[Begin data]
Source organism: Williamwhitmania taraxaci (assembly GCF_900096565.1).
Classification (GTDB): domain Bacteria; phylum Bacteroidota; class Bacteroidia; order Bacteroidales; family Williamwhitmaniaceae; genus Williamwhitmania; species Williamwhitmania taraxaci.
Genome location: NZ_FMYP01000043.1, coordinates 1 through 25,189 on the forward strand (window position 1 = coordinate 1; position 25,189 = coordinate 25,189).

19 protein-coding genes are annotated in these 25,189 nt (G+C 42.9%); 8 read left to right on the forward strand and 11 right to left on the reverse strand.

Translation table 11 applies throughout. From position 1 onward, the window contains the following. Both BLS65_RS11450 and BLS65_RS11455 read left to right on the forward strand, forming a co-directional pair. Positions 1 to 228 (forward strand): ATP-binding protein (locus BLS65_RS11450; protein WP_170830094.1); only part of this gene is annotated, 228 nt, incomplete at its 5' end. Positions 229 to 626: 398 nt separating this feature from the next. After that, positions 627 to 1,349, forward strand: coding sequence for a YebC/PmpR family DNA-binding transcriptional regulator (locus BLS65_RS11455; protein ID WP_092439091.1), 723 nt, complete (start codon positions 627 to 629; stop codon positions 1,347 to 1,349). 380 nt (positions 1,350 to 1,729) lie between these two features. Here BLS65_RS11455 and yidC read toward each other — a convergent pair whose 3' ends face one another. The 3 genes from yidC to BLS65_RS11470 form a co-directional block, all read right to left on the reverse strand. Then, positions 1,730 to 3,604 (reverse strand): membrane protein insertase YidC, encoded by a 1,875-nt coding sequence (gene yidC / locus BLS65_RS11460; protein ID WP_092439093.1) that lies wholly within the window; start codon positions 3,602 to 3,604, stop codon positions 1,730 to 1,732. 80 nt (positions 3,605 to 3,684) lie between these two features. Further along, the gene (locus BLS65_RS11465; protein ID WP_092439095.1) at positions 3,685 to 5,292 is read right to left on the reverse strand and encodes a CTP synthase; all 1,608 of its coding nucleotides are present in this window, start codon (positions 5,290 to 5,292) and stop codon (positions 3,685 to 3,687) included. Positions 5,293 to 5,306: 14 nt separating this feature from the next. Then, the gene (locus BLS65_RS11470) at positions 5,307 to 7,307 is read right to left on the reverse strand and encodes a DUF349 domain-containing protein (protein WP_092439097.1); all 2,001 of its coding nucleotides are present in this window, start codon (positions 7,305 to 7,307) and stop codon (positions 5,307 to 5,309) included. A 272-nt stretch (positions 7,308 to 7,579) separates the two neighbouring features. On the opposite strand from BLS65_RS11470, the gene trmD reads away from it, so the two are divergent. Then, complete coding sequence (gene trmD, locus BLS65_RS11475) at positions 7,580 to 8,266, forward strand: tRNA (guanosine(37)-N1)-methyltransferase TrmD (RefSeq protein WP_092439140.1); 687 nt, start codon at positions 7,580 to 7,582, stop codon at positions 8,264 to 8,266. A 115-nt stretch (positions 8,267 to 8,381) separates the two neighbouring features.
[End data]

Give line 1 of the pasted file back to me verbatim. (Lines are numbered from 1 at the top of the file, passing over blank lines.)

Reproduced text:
Source organism: Williamwhitmania taraxaci (assembly GCF_900096565.1).